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While education systems in developed countries were expanding during the later-nineteenth and early-twentieth century, from the mid-twentieth century there was a rapid expansion as groups previously excluded or given only a minimal education were drawn into lengthened formal systems, usually at lower levels of schooling. This was particularly true of those who were regarded as having diffi culties in learning to minimal levels of numeracy and literacy, being low attainers in formal testing, failing to achieve to constantly raised qualifi cation levels or acquiring one or more of a variety of expanding descriptions eventually bundled from the 1980s into a shorthand of special educational needs. Characteristics of those drawn into expanding systems at lower levels were that they were predominantly from lower social classes, with more males than females and with an over-representation of racial and ethnic minorities. Rationalisation for this educational expansion for all groups has centred round the political, commercial and social interests that all young people should be economically productive, and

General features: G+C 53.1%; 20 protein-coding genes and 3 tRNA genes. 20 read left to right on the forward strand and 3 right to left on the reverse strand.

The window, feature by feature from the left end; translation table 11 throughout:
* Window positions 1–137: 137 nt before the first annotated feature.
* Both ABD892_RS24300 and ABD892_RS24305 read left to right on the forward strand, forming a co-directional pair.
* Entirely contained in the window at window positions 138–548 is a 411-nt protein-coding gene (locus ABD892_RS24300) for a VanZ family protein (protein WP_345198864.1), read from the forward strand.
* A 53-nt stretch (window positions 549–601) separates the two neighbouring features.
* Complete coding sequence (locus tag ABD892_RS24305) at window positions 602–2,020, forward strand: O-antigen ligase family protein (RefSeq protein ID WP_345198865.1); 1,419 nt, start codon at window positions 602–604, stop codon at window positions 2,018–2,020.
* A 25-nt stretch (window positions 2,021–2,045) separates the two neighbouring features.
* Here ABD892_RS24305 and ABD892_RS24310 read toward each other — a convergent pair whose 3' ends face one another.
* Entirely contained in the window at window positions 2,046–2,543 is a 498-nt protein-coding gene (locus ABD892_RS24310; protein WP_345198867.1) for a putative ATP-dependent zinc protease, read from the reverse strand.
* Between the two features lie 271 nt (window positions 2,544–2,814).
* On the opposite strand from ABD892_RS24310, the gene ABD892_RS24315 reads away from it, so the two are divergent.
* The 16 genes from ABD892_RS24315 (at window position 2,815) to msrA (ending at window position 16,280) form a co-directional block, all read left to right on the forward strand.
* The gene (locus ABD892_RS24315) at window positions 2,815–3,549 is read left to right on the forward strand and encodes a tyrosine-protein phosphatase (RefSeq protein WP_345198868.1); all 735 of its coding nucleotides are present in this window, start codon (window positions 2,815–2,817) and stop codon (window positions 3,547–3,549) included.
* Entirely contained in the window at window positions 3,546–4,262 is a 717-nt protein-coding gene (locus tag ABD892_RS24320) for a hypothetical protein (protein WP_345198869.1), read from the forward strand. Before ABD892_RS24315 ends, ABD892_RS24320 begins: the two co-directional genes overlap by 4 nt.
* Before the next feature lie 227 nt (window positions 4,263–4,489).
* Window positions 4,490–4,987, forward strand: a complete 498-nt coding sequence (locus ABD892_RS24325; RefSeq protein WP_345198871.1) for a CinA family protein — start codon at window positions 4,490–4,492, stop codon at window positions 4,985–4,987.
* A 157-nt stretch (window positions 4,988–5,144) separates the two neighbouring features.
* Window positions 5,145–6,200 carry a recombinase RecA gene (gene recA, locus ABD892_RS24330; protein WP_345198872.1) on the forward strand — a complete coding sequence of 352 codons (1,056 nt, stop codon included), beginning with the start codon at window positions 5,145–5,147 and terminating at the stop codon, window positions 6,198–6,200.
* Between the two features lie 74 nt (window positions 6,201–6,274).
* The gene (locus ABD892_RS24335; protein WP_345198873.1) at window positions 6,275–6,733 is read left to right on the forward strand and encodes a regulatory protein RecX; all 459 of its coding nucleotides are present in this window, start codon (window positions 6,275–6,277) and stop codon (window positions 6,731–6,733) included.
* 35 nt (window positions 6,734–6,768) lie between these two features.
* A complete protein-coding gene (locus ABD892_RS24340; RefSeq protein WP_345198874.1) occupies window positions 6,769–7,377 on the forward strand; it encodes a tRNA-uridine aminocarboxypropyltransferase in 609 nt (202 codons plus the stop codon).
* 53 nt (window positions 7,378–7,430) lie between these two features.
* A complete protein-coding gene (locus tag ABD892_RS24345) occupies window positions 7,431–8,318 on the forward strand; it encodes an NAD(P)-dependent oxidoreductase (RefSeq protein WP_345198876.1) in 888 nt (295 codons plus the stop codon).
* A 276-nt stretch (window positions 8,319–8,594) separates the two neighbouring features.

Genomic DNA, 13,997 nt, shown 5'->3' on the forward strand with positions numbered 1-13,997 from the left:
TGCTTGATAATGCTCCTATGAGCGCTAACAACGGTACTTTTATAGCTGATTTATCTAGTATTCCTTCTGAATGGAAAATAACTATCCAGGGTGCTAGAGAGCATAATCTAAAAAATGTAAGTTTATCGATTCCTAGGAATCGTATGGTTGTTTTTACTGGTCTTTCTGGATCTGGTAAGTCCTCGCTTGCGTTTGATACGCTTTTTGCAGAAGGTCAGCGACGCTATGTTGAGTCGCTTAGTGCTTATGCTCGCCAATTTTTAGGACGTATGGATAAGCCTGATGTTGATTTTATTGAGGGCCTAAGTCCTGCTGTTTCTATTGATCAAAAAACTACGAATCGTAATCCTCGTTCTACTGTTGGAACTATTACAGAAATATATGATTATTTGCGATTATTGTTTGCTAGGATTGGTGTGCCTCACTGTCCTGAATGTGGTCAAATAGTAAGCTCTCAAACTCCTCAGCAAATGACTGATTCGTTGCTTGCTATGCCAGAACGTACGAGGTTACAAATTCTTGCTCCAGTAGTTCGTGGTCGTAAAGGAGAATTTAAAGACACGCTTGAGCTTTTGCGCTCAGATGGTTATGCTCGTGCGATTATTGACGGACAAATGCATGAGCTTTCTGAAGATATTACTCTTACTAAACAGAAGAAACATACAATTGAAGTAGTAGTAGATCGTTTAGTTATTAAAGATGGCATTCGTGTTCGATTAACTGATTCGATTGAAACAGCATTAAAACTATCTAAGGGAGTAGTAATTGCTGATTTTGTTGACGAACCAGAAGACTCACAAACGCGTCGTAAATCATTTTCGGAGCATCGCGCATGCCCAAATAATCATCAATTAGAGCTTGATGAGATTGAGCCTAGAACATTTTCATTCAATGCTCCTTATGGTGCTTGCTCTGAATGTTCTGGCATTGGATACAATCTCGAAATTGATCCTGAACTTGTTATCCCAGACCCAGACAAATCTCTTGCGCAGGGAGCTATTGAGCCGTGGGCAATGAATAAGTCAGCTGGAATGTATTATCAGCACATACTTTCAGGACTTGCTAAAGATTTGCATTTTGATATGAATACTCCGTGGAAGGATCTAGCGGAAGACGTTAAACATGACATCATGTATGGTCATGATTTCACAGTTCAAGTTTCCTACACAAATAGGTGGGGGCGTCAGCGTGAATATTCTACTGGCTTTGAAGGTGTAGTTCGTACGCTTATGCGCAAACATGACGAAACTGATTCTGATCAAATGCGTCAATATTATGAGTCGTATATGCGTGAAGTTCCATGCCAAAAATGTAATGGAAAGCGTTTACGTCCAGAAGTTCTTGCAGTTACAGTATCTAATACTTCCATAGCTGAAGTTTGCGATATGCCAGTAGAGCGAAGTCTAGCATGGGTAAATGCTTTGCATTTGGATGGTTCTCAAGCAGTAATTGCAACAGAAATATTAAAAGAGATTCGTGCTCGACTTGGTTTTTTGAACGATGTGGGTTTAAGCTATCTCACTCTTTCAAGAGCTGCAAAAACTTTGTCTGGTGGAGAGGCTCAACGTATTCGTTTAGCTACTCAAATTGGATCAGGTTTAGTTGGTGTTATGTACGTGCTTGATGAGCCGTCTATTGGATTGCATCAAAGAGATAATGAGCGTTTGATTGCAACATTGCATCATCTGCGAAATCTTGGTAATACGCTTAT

not reliant on unemployment or other welfare benefi ts. While policy, practice and literature on the provision and expansion of vocational education and training and special education has largely remained separate, here they are brought together. Educational expansion has included an expansion of education for the working classes, and worldwide moves towards inclusive education have meant that mainstream schools and colleges now incorporate a range of students regarded as having learning diffi culties and disabilities. They are all now expected to participate post-14 or 16 in some kind of education and training for a potential working future, or failing that, be prepared for independent living. In addition there has been an expansion of middle-class demands for recognition and resources for their children who have diffi culty in learning in competitive school environments, which has helped fuel an expanding and expensive ‘SEN industry’ (Tomlinson 2012a). Parents are driven by anxieties that in competitive education and training systems their less-able children will not fi nd or keep work, although middle-class parents are still likely to avoid placement of their young on lower-level vocational courses. The expansion of education systems has led to an expansion of institutional arrangements, resources and funding for all these lower attaining young people, and the whole edifi ce of mass education in a global economy is now underpinned by expanded provision for lower achievers and those with learning diffi culties or disengagement.